Cycling South-West Turkey
The importance of flexibility was demonstrated after talking to a handful of Turkish people; I was unanimously told to drop my plans through the centre and cycle South-West Turkey besides the sea. So I did – turning my wheels south, and heading for the coast.
My voyage began in Izmir, Turkey’s third largest city which stretches around on both sides of a bay like oversized pincers, making the sea, and the 26km of continuous promenade a real focal point. My one night stay gradually became four, as I fell in love with the extremely relaxed, yet purposeful pace of life, where there seemed to be no rush; boats would slowly glide through the bay, evening’s were just made for strolls beside the promenade where street-vendors would hawk their
wares, and fisherman would perch on the edge oblivious to everything going on around, paying a keen eye to the end of their hook. I have since discovered that Izmir holds a special place in the heart of many Turks, and the people living there are described as different. More friendly. More liberal. More relaxed.
Saying goodbye to the city, and my awesome couchsurfing host Halit was not easy, but as always, great things await just a little further down the road. I was a hop, skip and a jump (70km) from Izmir when I arrived at Ephesus, which was an incredible place to visit. I was lucky to stay at Adnan’s bicycle house – I have never met anyone with such a passion; his love of cycling, particularly around Turkey proved both infectious and invaluable!
I was also happy to share the night at Adnan’s with Hareki, a cyclist from Istanbul also cycling South-West Turkey heading along a similar road. For a few days, everyone I met had told me they’d just met a girl from Istanbul cycling just ahead of me. It seemed some times I had missed this mysterious phantom girl by minutes, but I never caught up with her… Until, by complete coincidence we had arranged the same host for two nights in a row, and managed to spend a great few days exploring and cycling together.
As I headed further south through Kuşadasi, Söke, Didim and Bodrum, I seemed to be getting passed
from one bicycle club to another. There were strong links between the clubs, who would arrange somewhere for me to stay, and invariably for members of the club to come and cycle with me. This proved embarassing at times when retired men were still putting me through my paces, and burning me on the uphills, something I thought would have stopped after 6,500km! I was extremely grateful for the company though, and often was shown roads, and sights I would have otherwise missed. The (impressive sounding) Ancient City of Miletus, and the Appollon Temple at Didim are two such examples.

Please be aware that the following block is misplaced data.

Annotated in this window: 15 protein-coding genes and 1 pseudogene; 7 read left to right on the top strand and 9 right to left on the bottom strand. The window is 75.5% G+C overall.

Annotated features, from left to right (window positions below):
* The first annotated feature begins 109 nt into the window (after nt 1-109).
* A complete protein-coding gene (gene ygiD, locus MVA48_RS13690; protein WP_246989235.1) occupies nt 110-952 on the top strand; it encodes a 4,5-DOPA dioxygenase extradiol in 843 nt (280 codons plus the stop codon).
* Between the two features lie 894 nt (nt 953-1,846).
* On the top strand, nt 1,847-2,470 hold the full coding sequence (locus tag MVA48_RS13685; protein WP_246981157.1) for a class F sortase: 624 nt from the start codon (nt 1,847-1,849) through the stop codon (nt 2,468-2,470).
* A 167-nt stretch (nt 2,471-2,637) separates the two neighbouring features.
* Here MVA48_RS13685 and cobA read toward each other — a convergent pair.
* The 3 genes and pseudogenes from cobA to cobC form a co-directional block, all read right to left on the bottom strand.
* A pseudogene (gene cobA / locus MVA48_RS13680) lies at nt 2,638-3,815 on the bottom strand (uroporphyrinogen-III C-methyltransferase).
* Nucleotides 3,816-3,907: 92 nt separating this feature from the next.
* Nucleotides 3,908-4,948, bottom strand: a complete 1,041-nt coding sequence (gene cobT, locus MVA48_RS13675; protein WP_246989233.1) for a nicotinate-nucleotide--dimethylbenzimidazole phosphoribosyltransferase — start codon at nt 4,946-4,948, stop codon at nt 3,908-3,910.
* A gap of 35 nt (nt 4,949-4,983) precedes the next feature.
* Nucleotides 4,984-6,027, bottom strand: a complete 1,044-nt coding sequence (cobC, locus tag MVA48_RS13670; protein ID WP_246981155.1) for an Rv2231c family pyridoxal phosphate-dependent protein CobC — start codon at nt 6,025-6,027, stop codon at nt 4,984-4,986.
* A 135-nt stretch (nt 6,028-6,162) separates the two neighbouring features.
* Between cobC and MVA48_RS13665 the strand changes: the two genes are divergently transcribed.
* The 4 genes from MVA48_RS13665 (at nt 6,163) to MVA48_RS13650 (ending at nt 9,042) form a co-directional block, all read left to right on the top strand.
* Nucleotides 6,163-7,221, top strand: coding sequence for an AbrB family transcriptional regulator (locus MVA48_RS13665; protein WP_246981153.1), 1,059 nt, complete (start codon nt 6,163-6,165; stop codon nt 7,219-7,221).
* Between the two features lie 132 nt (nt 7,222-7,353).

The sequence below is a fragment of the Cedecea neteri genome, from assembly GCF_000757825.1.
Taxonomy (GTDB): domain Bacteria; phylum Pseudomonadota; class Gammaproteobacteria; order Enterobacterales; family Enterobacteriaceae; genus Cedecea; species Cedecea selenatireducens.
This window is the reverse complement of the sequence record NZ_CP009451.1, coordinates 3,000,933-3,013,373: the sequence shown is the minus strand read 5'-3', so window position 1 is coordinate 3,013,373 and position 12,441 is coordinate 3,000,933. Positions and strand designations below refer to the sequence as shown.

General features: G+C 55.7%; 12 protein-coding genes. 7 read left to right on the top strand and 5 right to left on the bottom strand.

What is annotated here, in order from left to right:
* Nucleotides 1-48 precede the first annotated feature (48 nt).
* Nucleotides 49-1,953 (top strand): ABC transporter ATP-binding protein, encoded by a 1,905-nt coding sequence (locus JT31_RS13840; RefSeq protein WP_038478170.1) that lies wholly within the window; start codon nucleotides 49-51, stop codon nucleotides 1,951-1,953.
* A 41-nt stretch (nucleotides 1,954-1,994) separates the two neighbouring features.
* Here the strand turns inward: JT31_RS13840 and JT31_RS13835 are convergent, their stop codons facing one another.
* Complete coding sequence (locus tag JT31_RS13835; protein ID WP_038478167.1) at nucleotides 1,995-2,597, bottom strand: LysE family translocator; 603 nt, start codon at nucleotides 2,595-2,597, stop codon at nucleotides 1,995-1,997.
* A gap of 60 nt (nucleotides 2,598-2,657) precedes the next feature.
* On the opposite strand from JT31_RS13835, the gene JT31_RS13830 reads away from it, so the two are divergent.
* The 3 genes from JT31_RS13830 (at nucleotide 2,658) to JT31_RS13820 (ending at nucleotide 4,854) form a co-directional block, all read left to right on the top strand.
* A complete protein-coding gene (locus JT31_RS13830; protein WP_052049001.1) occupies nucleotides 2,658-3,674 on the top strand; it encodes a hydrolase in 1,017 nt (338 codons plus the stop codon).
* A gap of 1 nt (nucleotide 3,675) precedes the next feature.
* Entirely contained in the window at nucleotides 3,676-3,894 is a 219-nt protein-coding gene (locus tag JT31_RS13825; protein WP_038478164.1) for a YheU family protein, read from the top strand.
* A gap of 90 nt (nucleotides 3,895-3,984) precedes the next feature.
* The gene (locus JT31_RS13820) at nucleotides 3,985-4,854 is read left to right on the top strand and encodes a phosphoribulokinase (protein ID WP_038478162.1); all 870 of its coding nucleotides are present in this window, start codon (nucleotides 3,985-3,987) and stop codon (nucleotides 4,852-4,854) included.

As I hit the Aegan Sea, I began to encounter the tourist areas I had been expecting. These areas immediately felt strangely different to where I had been – at times, if I ignored the weather, it was
like returning to England. Prices were listed in pounds instead of Turkish Lira, and I was as likely to hear an Englishman eloquently explaining how drunk he was going to get tonight, as the harsh Turkish I had become accustomed to. It was novel and exciting to walk the busy streets at night and see the garish neon lights flashing, vying for my attention. In many ways this felt familiar, and I became more anonymous here. I could stand on the edge of the street as people walked by engrossed in their own lives and discussions. I was invisible.
Every time I left such a tourist area, from Didim, to Bodrum, to Fethiye, (an ‘English colony’ as the Turks
called it), I was amazed how abruptly everything changed. Cycle just a little out the way, and people were living difficult lives, far removed from the glitz and glamour just down the road. Hours were long, bent double nurturing their crops, or sitting by the roadside, cowering in the shade, patiently hoping someone will stop and buy some of their fresh wares. Everyone was required to help; elderly ladies squinting at me through sunken eyes paused from their labour to offer a toothless grin as I passed while young children waved shyly as I passed, some even daring to venture a ‘hello’. Many locals here seemed unused to seeing tourists and I was regularly called over for çay (teas) and gözleme (pancakes). I couldn’t help but wonder how many of the tourists saw this side of Turkey as they made their frantic shuttle from the airport to the beach resort and back a week later.
Check out part two to find out more about my adventures cycling South-West Turkey!